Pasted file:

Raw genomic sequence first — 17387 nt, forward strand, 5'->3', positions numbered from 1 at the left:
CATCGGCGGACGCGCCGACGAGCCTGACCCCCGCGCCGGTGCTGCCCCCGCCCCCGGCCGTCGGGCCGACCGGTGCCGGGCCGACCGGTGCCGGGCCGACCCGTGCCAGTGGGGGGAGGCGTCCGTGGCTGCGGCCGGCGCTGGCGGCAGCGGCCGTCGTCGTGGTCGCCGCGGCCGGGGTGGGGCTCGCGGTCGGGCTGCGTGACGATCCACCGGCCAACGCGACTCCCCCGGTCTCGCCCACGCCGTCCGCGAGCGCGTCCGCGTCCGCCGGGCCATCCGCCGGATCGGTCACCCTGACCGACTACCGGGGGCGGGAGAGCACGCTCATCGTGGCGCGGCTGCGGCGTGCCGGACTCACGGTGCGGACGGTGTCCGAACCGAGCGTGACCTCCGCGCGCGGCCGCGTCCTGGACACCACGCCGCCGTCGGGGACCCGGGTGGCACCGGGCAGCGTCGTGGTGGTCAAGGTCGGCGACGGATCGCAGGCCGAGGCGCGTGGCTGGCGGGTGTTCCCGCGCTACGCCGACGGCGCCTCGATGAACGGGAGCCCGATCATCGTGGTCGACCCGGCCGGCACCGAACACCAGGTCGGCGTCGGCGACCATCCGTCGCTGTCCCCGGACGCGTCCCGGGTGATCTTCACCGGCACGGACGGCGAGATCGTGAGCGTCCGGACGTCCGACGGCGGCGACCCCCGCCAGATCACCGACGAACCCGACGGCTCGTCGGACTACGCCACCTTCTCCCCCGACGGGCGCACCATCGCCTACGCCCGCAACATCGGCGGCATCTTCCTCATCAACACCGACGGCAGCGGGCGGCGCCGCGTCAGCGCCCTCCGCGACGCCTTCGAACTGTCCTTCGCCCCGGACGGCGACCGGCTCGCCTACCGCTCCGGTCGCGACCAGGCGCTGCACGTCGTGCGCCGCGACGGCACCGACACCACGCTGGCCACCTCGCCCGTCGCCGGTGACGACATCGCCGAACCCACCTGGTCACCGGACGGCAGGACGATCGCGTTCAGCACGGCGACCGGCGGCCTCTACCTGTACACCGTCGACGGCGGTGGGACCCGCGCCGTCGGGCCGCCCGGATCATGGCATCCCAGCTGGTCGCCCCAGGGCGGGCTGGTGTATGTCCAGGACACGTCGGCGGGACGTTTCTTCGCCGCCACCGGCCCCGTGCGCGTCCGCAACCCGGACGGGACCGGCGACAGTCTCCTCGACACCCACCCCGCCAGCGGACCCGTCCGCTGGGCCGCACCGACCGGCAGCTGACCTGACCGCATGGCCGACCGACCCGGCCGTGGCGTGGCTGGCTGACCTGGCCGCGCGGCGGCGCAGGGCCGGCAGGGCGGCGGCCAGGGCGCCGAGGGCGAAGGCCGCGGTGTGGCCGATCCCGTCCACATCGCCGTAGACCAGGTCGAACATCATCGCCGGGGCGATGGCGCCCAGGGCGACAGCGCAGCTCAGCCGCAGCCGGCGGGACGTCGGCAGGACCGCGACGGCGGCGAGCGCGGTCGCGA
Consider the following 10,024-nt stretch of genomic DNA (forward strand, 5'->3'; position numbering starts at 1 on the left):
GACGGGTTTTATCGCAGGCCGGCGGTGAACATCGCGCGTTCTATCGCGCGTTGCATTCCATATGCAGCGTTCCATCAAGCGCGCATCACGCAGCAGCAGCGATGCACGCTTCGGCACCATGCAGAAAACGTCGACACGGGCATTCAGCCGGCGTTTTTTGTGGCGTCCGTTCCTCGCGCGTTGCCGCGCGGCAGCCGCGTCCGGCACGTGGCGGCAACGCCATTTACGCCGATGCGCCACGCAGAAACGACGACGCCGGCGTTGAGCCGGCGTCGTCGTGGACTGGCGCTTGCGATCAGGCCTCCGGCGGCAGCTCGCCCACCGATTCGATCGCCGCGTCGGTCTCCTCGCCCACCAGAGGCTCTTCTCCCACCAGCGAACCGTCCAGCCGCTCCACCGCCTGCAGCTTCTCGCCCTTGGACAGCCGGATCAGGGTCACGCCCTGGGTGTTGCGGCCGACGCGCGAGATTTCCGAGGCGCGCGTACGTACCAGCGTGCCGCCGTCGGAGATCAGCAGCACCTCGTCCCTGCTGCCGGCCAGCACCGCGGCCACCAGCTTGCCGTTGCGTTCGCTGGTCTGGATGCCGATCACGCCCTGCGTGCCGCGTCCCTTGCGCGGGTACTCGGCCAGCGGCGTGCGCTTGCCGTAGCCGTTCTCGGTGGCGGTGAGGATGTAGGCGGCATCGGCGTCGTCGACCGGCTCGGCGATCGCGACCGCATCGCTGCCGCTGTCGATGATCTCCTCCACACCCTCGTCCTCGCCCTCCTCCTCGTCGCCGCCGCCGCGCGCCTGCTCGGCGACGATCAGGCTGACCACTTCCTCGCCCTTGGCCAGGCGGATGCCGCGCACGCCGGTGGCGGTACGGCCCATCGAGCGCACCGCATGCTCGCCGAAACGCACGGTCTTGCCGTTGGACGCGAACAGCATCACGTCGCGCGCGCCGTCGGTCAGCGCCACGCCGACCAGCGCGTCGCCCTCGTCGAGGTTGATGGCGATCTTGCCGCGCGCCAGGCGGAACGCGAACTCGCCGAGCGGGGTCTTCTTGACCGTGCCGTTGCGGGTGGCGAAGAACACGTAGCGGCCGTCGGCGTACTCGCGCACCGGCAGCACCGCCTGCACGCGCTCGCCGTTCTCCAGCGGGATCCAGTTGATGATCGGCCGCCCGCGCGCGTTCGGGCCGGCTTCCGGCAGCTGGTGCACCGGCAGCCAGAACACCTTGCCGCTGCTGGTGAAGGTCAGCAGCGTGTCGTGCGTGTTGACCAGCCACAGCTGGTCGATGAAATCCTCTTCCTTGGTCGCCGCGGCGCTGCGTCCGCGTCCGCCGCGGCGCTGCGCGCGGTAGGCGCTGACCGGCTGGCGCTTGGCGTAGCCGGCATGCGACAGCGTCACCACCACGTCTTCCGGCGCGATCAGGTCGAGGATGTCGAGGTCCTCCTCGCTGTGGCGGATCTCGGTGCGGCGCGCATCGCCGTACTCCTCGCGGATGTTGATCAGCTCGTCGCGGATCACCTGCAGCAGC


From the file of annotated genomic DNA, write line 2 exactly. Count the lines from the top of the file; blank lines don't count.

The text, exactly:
CATCGGCGGACGCGCCGACGAGCCTGACCCCCGCGCCGGTGCTGCCCCCGCCCCCGGCCGTCGGGCCGACCGGTGCCGGGCCGACCGGTGCCGGGCCGACCCGTGCCAGTGGGGGGAGGCGTCCGTGGCTGCGGCCGGCGCTGGCGGCAGCGGCCGTCGTCGTGGTCGCCGCGGCCGGGGTGGGGCTCGCGGTCGGGCTGCGTGACGATCCACCGGCCAACGCGACTCCCCCGGTCTCGCCCACGCCGTCCGCGAGCGCGTCCGCGTCCGCCGGGCCATCCGCCGGATCGGTCACCCTGACCGACTACCGGGGGCGGGAGAGCACGCTCATCGTGGCGCGGCTGCGGCGTGCCGGACTCACGGTGCGGACGGTGTCCGAACCGAGCGTGACCTCCGCGCGCGGCCGCGTCCTGGACACCACGCCGCCGTCGGGGACCCGGGTGGCACCGGGCAGCGTCGTGGTGGTCAAGGTCGGCGACGGATCGCAGGCCGAGGCGCGTGGCTGGCGGGTGTTCCCGCGCTACGCCGACGGCGCCTCGATGAACGGGAGCCCGATCATCGTGGTCGACCCGGCCGGCACCGAACACCAGGTCGGCGTCGGCGACCATCCGTCGCTGTCCCCGGACGCGTCCCGGGTGATCTTCACCGGCACGGACGGCGAGATCGTGAGCGTCCGGACGTCCGACGGCGGCGACCCCCGCCAGATCACCGACGAACCCGACGGCTCGTCGGACTACGCCACCTTCTCCCCCGACGGGCGCACCATCGCCTACGCCCGCAACATCGGCGGCATCTTCCTCATCAACACCGACGGCAGCGGGCGGCGCCGCGTCAGCGCCCTCCGCGACGCCTTCGAACTGTCCTTCGCCCCGGACGGCGACCGGCTCGCCTACCGCTCCGGTCGCGACCAGGCGCTGCACGTCGTGCGCCGCGACGGCACCGACACCACGCTGGCCACCTCGCCCGTCGCCGGTGACGACATCGCCGAACCCACCTGGTCACCGGACGGCAGGACGATCGCGTTCAGCACGGCGACCGGCGGCCTCTACCTGTACACCGTCGACGGCGGTGGGACCCGCGCCGTCGGGCCGCCCGGATCATGGCATCCCAGCTGGTCGCCCCAGGGCGGGCTGGTGTATGTCCAGGACACGTCGGCGGGACGTTTCTTCGCCGCCACCGGCCCCGTGCGCGTCCGCAACCCGGACGGGACCGGCGACAGTCTCCTCGACACCCACCCCGCCAGCGGACCCGTCCGCTGGGCCGCACCGACCGGCAGCTGACCTGACCGCATGGCCGACCGACCCGGCCGTGGCGTGGCTGGCTGACCTGGCCGCGCGGCGGCGCAGGGCCGGCAGGGCGGCGGCCAGGGCGCCGAGGGCGAAGGCCGCGGTGTGGCCGATCCCGTCCACATCGCCGTAGACCAGGTCGAACATCATCGCCGGGGCGATGGCGCCCAGGGCGACAGCGCAGCTCAGCCGCAGCCGGCGGGACGTCGGCAGGACCGCGACGGCGGCGAGCGCGGTCGCGA